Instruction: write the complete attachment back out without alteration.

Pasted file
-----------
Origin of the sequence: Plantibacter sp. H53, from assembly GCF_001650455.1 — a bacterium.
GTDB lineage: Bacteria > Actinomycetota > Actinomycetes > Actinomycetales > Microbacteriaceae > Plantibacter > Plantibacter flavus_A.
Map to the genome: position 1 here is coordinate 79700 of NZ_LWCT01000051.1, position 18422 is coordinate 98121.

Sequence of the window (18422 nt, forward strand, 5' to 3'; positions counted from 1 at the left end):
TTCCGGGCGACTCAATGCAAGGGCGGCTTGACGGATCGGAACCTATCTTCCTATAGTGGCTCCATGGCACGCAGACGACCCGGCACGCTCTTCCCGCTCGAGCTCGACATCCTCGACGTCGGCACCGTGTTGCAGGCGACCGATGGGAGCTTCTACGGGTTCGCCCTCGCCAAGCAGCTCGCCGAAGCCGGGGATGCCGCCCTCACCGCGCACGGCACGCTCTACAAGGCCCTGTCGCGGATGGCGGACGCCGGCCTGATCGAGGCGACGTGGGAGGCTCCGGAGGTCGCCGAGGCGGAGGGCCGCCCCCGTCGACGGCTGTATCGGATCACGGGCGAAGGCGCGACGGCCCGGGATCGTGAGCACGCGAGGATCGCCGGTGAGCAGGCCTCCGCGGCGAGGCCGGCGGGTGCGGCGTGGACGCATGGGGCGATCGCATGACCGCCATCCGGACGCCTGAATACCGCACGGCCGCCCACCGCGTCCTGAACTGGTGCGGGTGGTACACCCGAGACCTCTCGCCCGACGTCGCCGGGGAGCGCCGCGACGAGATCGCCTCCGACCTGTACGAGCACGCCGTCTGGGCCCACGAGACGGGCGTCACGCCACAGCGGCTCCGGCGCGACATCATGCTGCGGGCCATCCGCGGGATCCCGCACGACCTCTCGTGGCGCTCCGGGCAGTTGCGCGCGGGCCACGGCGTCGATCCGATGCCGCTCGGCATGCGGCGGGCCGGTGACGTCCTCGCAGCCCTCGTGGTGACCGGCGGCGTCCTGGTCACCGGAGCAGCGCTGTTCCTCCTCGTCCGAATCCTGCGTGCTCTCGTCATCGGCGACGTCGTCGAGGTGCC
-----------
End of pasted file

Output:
Origin of the sequence: Plantibacter sp. H53, from assembly GCF_001650455.1 — a bacterium.
GTDB lineage: Bacteria > Actinomycetota > Actinomycetes > Actinomycetales > Microbacteriaceae > Plantibacter > Plantibacter flavus_A.
Map to the genome: position 1 here is coordinate 79700 of NZ_LWCT01000051.1, position 18422 is coordinate 98121.

Sequence of the window (18422 nt, forward strand, 5' to 3'; positions counted from 1 at the left end):
TTCCGGGCGACTCAATGCAAGGGCGGCTTGACGGATCGGAACCTATCTTCCTATAGTGGCTCCATGGCACGCAGACGACCCGGCACGCTCTTCCCGCTCGAGCTCGACATCCTCGACGTCGGCACCGTGTTGCAGGCGACCGATGGGAGCTTCTACGGGTTCGCCCTCGCCAAGCAGCTCGCCGAAGCCGGGGATGCCGCCCTCACCGCGCACGGCACGCTCTACAAGGCCCTGTCGCGGATGGCGGACGCCGGCCTGATCGAGGCGACGTGGGAGGCTCCGGAGGTCGCCGAGGCGGAGGGCCGCCCCCGTCGACGGCTGTATCGGATCACGGGCGAAGGCGCGACGGCCCGGGATCGTGAGCACGCGAGGATCGCCGGTGAGCAGGCCTCCGCGGCGAGGCCGGCGGGTGCGGCGTGGACGCATGGGGCGATCGCATGACCGCCATCCGGACGCCTGAATACCGCACGGCCGCCCACCGCGTCCTGAACTGGTGCGGGTGGTACACCCGAGACCTCTCGCCCGACGTCGCCGGGGAGCGCCGCGACGAGATCGCCTCCGACCTGTACGAGCACGCCGTCTGGGCCCACGAGACGGGCGTCACGCCACAGCGGCTCCGGCGCGACATCATGCTGCGGGCCATCCGCGGGATCCCGCACGACCTCTCGTGGCGCTCCGGGCAGTTGCGCGCGGGCCACGGCGTCGATCCGATGCCGCTCGGCATGCGGCGGGCCGGTGACGTCCTCGCAGCCCTCGTGGTGACCGGCGGCGTCCTGGTCACCGGAGCAGCGCTGTTCCTCCTCGTCCGAATCCTGCGTGCTCTCGTCATCGGCGACGTCGTCGAGGTGCC